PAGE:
We could add having to tap the grenade throw buttons twice, one to initiate a power gauge, and once more to throw with the power the gauge is at.
Then in order to add to the throwing angle you have to jump, and to decrease the angle on throw, making it more straight, you need to crouch.
Now, if you hold the button the second time, the grenade is primed as it leaves your hand.

Now, for scoping, I'm thinking that it would be a great idea if the gun's reticule isn't centered. In order to center the reticule, you need to hold the reload button and then use the right aiming stick to re-align the gun to the center.
Most of those suggestions are hyperbole, and would have a MASSIVE influence on game fluidity. Sprint doesn't remove fluid gameplay at all, it just adds button combos into movement much like H2 had button combos for some combat.

Hyperbole arguments are just dumb, but your can keep going for them if you want I guess.
Most of those suggestions are hyperbole, and would have a MASSIVE influence on game fluidity. Sprint doesn't remove fluid gameplay at all, it just adds button combos into movement much like H2 had button combos for some combat.
I think sprint has a pretty massive negative impact on fluidity. I don't consider having to push a button every time I want to get back to top speed fluid, and I don't consider the aforementioned hoops one has to jump through to be very fluid. Of course, "fluid" is one of those deceptively subjective words that people think means the same to others as it does to them. So I don't expect you to agree with me, but understand that others perceive sprint exactly like you perceive that hyperbole. I don't think having to repeat a sequence of five separate actions just to be able to shoot while moving sideways is very far at all from that hyperbole.
tsassi wrote:
Most of those suggestions are hyperbole, and would have a MASSIVE influence on game fluidity. Sprint doesn't remove fluid gameplay at all, it just adds button combos into movement much like H2 had button combos for some combat.
I think sprint has a pretty massive negative impact on fluidity. I don't consider having to push a button every time I want to get back to top speed fluid, and I don't consider the aforementioned hoops one has to jump through to be very fluid. Of course, "fluid" is one of those deceptively subjective words that people think means the same to others as it does to them. So I don't expect you to agree with me, but understand that others perceive sprint exactly like you perceive that hyperbole. I don't think having to repeat a sequence of five separate actions just to be able to shoot while moving sideways is very far at all from that hyperbole.
You don't have to, you can just walk sideways and shoot if you want. You also have the option of trying a button combo to increase your sideways movement speed while shooting if you want too.

Switching between the two during matches, rather than always sprint sliding or always strafe shooting, will win you gunfights too. Because your opponent will have to adjust their aim depending on what movement speed you choose to use at the time. They won't always know where to pre- place their reticule or how fast they'll need to track it against you.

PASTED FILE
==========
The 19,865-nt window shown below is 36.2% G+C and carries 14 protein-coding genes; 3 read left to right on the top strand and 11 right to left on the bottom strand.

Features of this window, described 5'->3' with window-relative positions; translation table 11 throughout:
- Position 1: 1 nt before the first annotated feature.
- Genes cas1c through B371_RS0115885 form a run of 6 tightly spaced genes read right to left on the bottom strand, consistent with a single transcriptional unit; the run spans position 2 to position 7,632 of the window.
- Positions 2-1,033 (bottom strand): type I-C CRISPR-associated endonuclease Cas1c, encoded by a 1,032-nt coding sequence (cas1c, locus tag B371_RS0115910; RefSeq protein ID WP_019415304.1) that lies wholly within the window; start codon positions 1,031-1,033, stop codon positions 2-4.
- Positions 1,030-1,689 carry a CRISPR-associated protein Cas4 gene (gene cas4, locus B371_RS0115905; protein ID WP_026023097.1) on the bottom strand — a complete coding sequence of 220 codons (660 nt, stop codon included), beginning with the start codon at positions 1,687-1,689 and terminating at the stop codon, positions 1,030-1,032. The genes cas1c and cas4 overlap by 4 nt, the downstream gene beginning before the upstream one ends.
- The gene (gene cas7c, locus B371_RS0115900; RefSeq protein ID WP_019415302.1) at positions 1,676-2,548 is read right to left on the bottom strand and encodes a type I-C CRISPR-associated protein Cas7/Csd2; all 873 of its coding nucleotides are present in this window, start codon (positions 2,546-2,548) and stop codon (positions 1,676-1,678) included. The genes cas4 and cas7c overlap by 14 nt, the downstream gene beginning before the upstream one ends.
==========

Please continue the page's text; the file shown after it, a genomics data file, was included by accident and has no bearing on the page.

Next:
Players who practice will know which move will be more advantageous at the time too. So like I've been saying for a long time. H5's iteration of sprint increases engagement options, gives players something more to practice, and raises thre skill ceiling between new and practiced players.

All positives for Halo's skill gap
tsassi wrote:
Most of those suggestions are hyperbole, and would have a MASSIVE influence on game fluidity. Sprint doesn't remove fluid gameplay at all, it just adds button combos into movement much like H2 had button combos for some combat.
I think sprint has a pretty massive negative impact on fluidity. I don't consider having to push a button every time I want to get back to top speed fluid, and I don't consider the aforementioned hoops one has to jump through to be very fluid. Of course, "fluid" is one of those deceptively subjective words that people think means the same to others as it does to them. So I don't expect you to agree with me, but understand that others perceive sprint exactly like you perceive that hyperbole. I don't think having to repeat a sequence of five separate actions just to be able to shoot while moving sideways is very far at all from that hyperbole.
You don't have to, you can just walk sideways and shoot if you want. You also have the option of trying a button combo to increase your sideways movement speed while shooting if you want too.

Switching between the two during matches, rather than always sprint sliding or always strafe shooting, will win you gunfights too. Because your opponent will have to adjust their aim depending on what movement speed you choose to use at the time. They won't always know where to pre- place their reticule or how fast they'll need to track it against you.

Players who practice will know which move will be more advantageous at the time too. So like I've been saying for a long time. H5's iteration of sprint increases engagement options, gives players something more to practice, and raises thre skill ceiling between new and practiced players.

All positives for Halo's skill gap